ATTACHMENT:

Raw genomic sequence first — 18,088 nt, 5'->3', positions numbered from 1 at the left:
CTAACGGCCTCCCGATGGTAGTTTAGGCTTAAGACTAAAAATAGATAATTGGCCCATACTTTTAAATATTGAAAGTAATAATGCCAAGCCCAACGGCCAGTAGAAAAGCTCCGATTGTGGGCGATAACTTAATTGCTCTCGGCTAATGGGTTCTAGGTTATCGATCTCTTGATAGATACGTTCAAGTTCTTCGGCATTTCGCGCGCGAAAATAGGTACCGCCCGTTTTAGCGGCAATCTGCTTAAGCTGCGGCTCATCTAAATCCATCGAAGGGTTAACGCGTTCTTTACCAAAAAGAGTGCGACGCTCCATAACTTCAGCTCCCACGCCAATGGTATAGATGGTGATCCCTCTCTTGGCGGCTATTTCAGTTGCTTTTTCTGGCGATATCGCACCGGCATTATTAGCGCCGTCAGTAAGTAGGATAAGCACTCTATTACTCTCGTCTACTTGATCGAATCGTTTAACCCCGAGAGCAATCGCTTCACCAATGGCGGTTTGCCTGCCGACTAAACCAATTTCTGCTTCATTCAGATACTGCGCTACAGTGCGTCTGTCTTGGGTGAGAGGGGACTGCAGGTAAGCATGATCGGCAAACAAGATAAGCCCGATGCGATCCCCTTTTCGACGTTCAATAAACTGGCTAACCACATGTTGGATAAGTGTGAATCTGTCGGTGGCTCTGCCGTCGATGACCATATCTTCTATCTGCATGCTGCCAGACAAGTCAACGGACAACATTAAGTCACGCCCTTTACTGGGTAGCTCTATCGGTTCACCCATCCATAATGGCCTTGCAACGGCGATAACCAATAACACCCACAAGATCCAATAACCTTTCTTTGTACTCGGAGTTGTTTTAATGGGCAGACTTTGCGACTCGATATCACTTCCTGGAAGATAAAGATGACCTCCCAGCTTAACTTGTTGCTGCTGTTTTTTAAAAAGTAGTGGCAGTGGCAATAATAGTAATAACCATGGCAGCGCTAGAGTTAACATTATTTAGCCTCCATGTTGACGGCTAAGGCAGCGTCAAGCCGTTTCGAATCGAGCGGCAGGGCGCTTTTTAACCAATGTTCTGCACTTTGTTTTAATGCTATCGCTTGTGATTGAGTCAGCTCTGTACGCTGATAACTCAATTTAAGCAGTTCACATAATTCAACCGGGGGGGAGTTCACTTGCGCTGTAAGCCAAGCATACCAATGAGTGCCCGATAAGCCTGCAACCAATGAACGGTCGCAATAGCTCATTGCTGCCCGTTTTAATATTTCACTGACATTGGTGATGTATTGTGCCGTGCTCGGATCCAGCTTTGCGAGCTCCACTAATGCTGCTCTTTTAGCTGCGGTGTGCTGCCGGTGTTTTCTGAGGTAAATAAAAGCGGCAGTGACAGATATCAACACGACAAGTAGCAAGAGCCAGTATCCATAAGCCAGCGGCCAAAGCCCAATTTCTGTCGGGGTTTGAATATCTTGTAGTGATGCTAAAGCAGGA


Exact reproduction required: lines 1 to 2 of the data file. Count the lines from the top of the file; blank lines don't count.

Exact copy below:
Raw genomic sequence first — 18,088 nt, 5'->3', positions numbered from 1 at the left:
CTAACGGCCTCCCGATGGTAGTTTAGGCTTAAGACTAAAAATAGATAATTGGCCCATACTTTTAAATATTGAAAGTAATAATGCCAAGCCCAACGGCCAGTAGAAAAGCTCCGATTGTGGGCGATAACTTAATTGCTCTCGGCTAATGGGTTCTAGGTTATCGATCTCTTGATAGATACGTTCAAGTTCTTCGGCATTTCGCGCGCGAAAATAGGTACCGCCCGTTTTAGCGGCAATCTGCTTAAGCTGCGGCTCATCTAAATCCATCGAAGGGTTAACGCGTTCTTTACCAAAAAGAGTGCGACGCTCCATAACTTCAGCTCCCACGCCAATGGTATAGATGGTGATCCCTCTCTTGGCGGCTATTTCAGTTGCTTTTTCTGGCGATATCGCACCGGCATTATTAGCGCCGTCAGTAAGTAGGATAAGCACTCTATTACTCTCGTCTACTTGATCGAATCGTTTAACCCCGAGAGCAATCGCTTCACCAATGGCGGTTTGCCTGCCGACTAAACCAATTTCTGCTTCATTCAGATACTGCGCTACAGTGCGTCTGTCTTGGGTGAGAGGGGACTGCAGGTAAGCATGATCGGCAAACAAGATAAGCCCGATGCGATCCCCTTTTCGACGTTCAATAAACTGGCTAACCACATGTTGGATAAGTGTGAATCTGTCGGTGGCTCTGCCGTCGATGACCATATCTTCTATCTGCATGCTGCCAGACAAGTCAACGGACAACATTAAGTCACGCCCTTTACTGGGTAGCTCTATCGGTTCACCCATCCATAATGGCCTTGCAACGGCGATAACCAATAACACCCACAAGATCCAATAACCTTTCTTTGTACTCGGAGTTGTTTTAATGGGCAGACTTTGCGACTCGATATCACTTCCTGGAAGATAAAGATGACCTCCCAGCTTAACTTGTTGCTGCTGTTTTTTAAAAAGTAGTGGCAGTGGCAATAATAGTAATAACCATGGCAGCGCTAGAGTTAACATTATTTAGCCTCCATGTTGACGGCTAAGGCAGCGTCAAGCCGTTTCGAATCGAGCGGCAGGGCGCTTTTTAACCAATGTTCTGCACTTTGTTTTAATGCTATCGCTTGTGATTGAGTCAGCTCTGTACGCTGATAACTCAATTTAAGCAGTTCACATAATTCAACCGGGGGGGAGTTCACTTGCGCTGTAAGCCAAGCATACCAATGAGTGCCCGATAAGCCTGCAACCAATGAACGGTCGCAATAGCTCATTGCTGCCCGTTTTAATATTTCACTGACATTGGTGATGTATTGTGCCGTGCTCGGATCCAGCTTTGCGAGCTCCACTAATGCTGCTCTTTTAGCTGCGGTGTGCTGCCGGTGTTTTCTGAGGTAAATAAAAGCGGCAGTGACAGATATCAACACGACAAGTAGCAAGAGCCAGTATCCATAAGCCAGCGGCCAAAGCCCAATTTCTGTCGGGGTTTGAATATCTTGTAGTGATGCTAAAGCAGGA